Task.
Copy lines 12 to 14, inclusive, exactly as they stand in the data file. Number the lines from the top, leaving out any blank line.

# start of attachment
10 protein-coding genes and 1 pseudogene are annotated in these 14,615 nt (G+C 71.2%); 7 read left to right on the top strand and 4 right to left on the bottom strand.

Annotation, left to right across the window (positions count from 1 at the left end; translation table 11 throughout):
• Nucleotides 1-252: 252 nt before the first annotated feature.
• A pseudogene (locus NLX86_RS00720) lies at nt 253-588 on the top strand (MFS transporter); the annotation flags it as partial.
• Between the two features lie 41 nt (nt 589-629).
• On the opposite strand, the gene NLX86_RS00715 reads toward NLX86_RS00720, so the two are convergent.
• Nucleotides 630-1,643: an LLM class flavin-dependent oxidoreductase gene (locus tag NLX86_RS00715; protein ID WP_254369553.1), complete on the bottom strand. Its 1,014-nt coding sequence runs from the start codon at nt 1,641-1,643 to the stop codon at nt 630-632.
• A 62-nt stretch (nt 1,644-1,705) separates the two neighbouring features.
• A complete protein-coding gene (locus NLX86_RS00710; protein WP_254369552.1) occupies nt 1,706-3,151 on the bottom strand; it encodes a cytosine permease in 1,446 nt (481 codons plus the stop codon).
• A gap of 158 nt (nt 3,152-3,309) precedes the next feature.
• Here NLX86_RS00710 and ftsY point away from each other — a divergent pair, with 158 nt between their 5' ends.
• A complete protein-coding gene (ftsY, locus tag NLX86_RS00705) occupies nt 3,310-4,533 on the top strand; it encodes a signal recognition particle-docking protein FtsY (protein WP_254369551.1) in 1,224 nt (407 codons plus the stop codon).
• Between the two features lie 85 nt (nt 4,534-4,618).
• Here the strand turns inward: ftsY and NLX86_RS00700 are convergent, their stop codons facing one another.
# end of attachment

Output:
• A complete protein-coding gene (ftsY, locus tag NLX86_RS00705) occupies nt 3,310-4,533 on the top strand; it encodes a signal recognition particle-docking protein FtsY (protein WP_254369551.1) in 1,224 nt (407 codons plus the stop codon).
• Between the two features lie 85 nt (nt 4,534-4,618).
• Here the strand turns inward: ftsY and NLX86_RS00700 are convergent, their stop codons facing one another.